2019 Buick Cascada vs. 2019 Mercedes E-Class Cabriolet

Detailed Review, Specifications & Comparison

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The Cascada has standard Active Head Restraints, which use a specially designed headrest to protect the driver and front passenger from whiplash. During a rear-end collision, the Active Head Restraints system moves the headrests forward to prevent neck and spine injuries. The E-Class Cabriolet doesn’t offer a whiplash protection system.

Both the Cascada and the E-Class Cabriolet have standard driver and passenger frontal airbags, front side-impact airbags, driver knee airbags, side-impact head airbags, front and rear seatbelt pretensioners, four-wheel antilock brakes, traction control, electronic stability systems to prevent skidding, daytime running lights, rearview cameras, available collision warning systems, lane departure warning systems and front parking sensors.


Buick’s powertrain warranty covers the Cascada 2 years and 20,000 miles longer than Mercedes covers the E-Class Cabriolet. Any repair needed on the engine, transmission, axles, joints or driveshafts is fully covered for 6 years or 70,000 miles. Coverage on the E-Class Cabriolet ends after only 4 years or 50,000 miles.

The Cascada’s corrosion warranty is 1 year longer than the E-Class Cabriolet’s (6 vs. 5 years).

Buick pays for the first scheduled maintenance on the Cascada. Buick will pay for the first oil change, lubrication and any other required maintenance in the first year. Mercedes doesn’t pay scheduled maintenance for the E-Class Cabriolet.

There are over 5 times as many Buick dealers as there are Mercedes dealers, which makes it much easier should you ever need service under the Cascada’s warranty.


The Buick Cascada’s engine uses a cast iron block for durability, while the E-Class Cabriolet’s engines use an aluminum block. Aluminum engine blocks are much more prone to warp and crack at high temperatures than cast iron.

J.D. Power and Associates’ 2018 survey of the owners of three-year-old vehicles provides the long-term dependability statistics that show that Buick vehicles are more reliable than Mercedes vehicles. J.D. Power ranks Buick third in reliability, above the industry average. With 31 more problems per 100 vehicles, Mercedes is ranked 15th.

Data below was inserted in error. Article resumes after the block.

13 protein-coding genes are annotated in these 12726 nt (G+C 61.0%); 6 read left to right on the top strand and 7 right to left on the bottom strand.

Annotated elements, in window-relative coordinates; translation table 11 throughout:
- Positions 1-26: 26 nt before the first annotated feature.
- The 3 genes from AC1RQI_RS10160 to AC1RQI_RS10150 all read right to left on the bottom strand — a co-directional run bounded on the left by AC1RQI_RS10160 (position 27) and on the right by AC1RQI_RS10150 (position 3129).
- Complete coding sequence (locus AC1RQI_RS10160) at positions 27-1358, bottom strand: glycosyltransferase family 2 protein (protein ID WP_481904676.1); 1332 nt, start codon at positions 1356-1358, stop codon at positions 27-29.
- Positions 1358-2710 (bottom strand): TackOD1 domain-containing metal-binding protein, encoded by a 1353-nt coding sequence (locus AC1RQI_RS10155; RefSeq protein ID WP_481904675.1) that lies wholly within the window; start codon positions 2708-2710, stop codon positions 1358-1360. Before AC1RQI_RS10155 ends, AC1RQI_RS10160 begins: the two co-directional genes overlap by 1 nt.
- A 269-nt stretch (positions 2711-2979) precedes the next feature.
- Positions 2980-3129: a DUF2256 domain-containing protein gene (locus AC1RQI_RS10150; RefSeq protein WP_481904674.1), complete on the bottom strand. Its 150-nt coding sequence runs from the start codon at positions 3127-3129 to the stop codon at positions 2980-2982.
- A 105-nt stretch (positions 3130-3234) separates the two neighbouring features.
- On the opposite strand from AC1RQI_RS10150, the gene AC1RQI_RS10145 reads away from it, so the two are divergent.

Fuel Economy and Range

On the EPA test cycle the Cascada gets better fuel mileage than the E 450 Cabriolet RWD (21 city/29 hwy vs. 20 city/27 hwy).

To lower fuel costs and make buying fuel easier, the Buick Cascada uses regular unleaded gasoline (premium recommended for maximum performance). The E-Class Cabriolet requires premium, which can cost 20 to 55 cents more per gallon.

Tires and Wheels

The Cascada’s tires provide better handling because they have a lower 40 series profile (height to width ratio) that provides a stiffer sidewall than the E-Class Cabriolet 4MATIC’s standard 45 series tires.

For better ride, handling and brake cooling the Cascada has standard 20-inch wheels. Smaller 18-inch wheels are standard on the E-Class Cabriolet.

The Cascada has a standard space-saver spare tire so you can replace a flat tire and drive to have the flat repaired or replaced. A spare tire isn’t available on the E-Class Cabriolet; it requires you to depend on its run-flat tires, which limits mileage and speed before they are repaired. If a run-flat is damaged beyond repair by a road hazard your vehicle will have to be towed. Some models of the E-Class Cabriolet don’t even offer run-flats.


The Buick Cascada may be more efficient, handle and accelerate better because it weighs about 200 to 350 pounds less than the Mercedes E-Class Cabriolet.

The Cascada is 5.1 inches shorter than the E-Class Cabriolet, making the Cascada easier to handle, maneuver and park in tight spaces.

Cargo Capacity

The Cascada has a larger trunk with its top down than the E-Class Cabriolet (9.8 vs. 9.5 cubic feet).

Pressing a switch automatically lowers the Cascada’s rear seats, to make changing between passengers and cargo easier. The E-Class Cabriolet doesn’t offer automatic folding seats.


The Cascada has a standard heated steering wheel to take the chill out of steering on extremely cold winter days before the car heater warms up. A heated steering wheel costs extra on the E-Class Cabriolet.

Economic Advantages

Insurance will cost less for the Cascada owner. The Complete Car Cost Guide estimates that insurance for the Cascada will cost $2320 to $3270 less than the E-Class Cabriolet over a five-year period.

According to The Car Book by Jack Gillis, the Cascada is less expensive to operate than the E-Class Cabriolet because typical repairs cost much less on the Cascada than the E-Class Cabriolet, including $170 less for a water pump, $47 less for a muffler, $480 less for a starter, $182 less for fuel injection, $137 less for a fuel pump, $631 less for a timing belt/chain and $145 less for a power steering pump.

IntelliChoice estimates that five-year ownership costs (depreciation, financing, insurance, fuel, fees, repairs and maintenance) for the Buick Cascada will be $21788 to $22810 less than for the Mercedes E-Class Cabriolet.

© 1991-2018 Advanta-STAR Automotive Research. All rights reserved.

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